Let's say the rumors are true, and that Microsoft does in fact bring back the Start button and a boot-to-desktop option to address longstanding user complaints. Can that fix what's ailing Windows 8?
Perhaps, eventually — but Microsoft is still treating the symptom rather than the disease. The problem is the PC itself, not the operating system that runs it. And that's what Microsoft (and, secondarily, its Wintel partner Intel) really needs to transform.
At this point, it seems clear that the tiled, touch friendly Start screen and the lack of a boot option to the familiar "desktop" interface scared off some people who might otherwise have upgraded to Windows 8. Instead, those PC users stuck with their familiar Windows 7 or Windows XP interface, or powered down their PCs altogether and turned to their phones or tablets.
All of which has the onetime Wintel duopoly in a bit of a panic. Microsoft needs an OS that will delight consumers. It's so far failed in that, so it's apparently retrofitting Windows 8 for folks who need more handholding to move to the new OS. Similarly, Microsoft needs a robust apps environment, so it's looking to entice developers to its Windows Store. That's not going so well, either.
Intel, meanwhile, continues to push down the cost of its microprocessors to a point where Windows tablets running on its Core microprocessors can compete with the Android and iOS markets. By the holiday season, Intel executives said, we should see Core-based laptops at between $499 to $599, with new, more powerful Atom options in the $200 price range.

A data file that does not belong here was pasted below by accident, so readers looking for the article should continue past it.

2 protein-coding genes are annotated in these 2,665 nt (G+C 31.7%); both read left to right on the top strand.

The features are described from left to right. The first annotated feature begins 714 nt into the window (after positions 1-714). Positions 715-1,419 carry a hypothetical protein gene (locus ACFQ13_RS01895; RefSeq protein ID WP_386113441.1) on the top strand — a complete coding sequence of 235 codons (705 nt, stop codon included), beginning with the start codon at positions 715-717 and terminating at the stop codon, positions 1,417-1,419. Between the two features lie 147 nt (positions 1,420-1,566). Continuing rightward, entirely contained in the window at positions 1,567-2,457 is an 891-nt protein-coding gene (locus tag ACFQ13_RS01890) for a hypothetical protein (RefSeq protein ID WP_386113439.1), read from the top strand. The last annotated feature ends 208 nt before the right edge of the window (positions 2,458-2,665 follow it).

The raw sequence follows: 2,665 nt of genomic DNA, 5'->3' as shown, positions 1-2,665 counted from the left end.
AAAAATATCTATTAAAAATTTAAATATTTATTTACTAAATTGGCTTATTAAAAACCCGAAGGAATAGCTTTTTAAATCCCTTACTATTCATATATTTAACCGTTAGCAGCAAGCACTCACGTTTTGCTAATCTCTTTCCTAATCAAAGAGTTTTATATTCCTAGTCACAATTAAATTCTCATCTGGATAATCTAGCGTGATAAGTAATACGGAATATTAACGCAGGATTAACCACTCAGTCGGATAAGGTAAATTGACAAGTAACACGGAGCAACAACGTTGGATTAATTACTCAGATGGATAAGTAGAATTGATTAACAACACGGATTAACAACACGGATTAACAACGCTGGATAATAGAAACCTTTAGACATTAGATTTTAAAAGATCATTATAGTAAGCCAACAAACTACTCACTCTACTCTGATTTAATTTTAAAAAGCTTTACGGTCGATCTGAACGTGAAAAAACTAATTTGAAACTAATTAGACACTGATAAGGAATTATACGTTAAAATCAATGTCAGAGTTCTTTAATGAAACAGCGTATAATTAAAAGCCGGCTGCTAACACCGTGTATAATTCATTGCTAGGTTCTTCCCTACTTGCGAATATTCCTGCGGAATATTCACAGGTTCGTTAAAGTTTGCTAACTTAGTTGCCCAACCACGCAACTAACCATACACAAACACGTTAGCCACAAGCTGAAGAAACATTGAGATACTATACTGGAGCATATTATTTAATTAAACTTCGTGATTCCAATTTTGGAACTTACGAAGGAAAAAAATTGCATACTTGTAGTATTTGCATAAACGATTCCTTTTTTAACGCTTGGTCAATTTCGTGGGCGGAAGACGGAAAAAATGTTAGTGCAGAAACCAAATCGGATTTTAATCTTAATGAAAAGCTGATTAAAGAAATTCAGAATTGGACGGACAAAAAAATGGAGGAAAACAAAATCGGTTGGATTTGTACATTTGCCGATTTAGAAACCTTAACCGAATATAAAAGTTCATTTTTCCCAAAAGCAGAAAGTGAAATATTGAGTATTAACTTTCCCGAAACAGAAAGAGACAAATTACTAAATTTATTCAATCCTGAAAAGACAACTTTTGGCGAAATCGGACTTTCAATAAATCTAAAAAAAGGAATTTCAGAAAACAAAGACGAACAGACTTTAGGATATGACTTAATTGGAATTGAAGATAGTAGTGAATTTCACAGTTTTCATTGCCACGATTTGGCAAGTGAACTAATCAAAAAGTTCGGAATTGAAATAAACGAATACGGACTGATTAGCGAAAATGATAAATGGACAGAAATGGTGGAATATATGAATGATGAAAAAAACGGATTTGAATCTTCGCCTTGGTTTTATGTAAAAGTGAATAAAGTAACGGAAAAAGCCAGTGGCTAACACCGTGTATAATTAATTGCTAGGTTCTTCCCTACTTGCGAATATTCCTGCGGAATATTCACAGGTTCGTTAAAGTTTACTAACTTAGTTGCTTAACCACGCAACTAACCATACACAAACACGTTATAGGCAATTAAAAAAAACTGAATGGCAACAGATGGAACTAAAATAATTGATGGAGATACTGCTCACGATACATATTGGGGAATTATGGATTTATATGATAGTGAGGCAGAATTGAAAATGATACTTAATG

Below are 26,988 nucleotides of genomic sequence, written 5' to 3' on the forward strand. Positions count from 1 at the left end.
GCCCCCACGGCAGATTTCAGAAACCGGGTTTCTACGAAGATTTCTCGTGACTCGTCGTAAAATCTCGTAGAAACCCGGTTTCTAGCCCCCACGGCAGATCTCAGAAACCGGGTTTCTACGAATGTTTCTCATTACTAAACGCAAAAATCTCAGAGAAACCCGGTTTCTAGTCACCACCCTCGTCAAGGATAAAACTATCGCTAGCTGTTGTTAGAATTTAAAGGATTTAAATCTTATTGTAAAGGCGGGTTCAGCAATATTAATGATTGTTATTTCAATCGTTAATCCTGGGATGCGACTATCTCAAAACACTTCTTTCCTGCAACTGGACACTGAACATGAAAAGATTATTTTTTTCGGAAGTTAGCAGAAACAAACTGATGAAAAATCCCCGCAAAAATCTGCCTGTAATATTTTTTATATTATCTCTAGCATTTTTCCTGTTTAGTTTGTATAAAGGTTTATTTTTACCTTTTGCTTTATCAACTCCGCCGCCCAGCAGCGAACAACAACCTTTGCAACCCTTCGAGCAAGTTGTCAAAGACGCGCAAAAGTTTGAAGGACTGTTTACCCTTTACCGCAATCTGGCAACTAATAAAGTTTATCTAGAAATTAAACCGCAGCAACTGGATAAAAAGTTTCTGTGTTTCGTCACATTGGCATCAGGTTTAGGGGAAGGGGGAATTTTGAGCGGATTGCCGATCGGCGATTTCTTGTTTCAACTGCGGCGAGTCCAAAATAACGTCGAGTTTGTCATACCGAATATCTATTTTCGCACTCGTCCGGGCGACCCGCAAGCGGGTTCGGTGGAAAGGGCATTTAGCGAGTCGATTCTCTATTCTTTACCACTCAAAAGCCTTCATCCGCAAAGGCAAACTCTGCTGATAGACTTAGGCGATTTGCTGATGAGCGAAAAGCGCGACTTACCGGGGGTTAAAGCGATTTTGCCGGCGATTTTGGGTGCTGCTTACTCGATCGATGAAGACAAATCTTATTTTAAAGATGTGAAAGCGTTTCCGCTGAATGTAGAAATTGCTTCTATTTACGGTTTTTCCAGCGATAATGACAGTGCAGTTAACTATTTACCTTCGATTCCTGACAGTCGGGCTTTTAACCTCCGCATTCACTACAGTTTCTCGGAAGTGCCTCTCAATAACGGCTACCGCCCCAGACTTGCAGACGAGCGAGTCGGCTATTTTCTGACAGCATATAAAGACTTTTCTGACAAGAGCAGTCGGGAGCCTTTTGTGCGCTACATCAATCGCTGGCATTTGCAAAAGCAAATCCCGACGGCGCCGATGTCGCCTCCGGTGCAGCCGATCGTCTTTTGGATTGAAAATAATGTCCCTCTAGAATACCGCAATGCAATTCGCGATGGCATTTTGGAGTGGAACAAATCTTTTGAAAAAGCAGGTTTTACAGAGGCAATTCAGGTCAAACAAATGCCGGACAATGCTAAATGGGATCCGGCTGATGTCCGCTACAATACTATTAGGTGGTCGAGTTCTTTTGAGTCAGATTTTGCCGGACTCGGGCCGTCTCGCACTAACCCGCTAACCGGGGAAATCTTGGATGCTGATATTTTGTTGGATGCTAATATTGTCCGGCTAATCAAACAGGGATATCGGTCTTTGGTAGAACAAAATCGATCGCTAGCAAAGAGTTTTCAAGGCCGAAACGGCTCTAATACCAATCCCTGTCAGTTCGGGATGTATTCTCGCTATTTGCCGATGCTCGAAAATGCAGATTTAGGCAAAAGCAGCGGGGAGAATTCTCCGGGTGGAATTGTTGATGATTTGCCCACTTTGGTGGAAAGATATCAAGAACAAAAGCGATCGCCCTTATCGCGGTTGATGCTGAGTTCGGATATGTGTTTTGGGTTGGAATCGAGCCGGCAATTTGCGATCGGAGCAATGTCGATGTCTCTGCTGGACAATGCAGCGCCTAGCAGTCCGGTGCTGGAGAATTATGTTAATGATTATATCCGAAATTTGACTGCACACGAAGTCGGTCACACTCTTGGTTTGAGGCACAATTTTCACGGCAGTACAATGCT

Put those together, and here's what needs to happen.
1. Downplay The Start Screen
If Microsoft brings back the boot-to-desktop option, the company faces an interesting marketing dilemma: Should it still promote the tiled Start screen that turns off at least some of its customers? No. That doesn't mean that Microsoft should change the Windows 8 interface — the Start screen was designed as a tablet interface, and should remain so. But Microsoft should make the Start screen the face of the Surface tablet, and make the Windows desktop the face of its Windows 8 advertising for PCs.
2. Gently Push New Users To The Desktop
Clearly, a portion of Microsoft's customer base has been traumatized by its initial reaction to Windows 8. There's a real risk that these users may never return to the Windows fold.
But gently managing a boot-to-desktop option may mitigate some of that. Boot-to-desktop should be presented as one of the first options in the Windows installation, perhaps accompanied by something like this: "Would you like Windows 8 to boot to the Windows Desktop? The Windows desktop provides a familiar environment for users of Windows XP and Windows 7."
From there, let them explore and do as they wish. If the Start Screen is as compelling as Microsoft seems to think, at least some users will eventually move over of their own volition.
3. Solve The Blah Windows Apps Problem
One of the bigger problems with the Start screen that Microsoft so far hasn't been able to address is that most of the applications featured there are basically uninspiring (Fresh Paint excluded). With Windows XP and Windows 7, those applications were tucked away behind the Start button, where users were free to ignore them. With the Windows 8 Start screen, they're out there for the world to see and grow disillusioned with. And it's not immediately clear how booting to the desktop's empty expanse will be much of an improvement.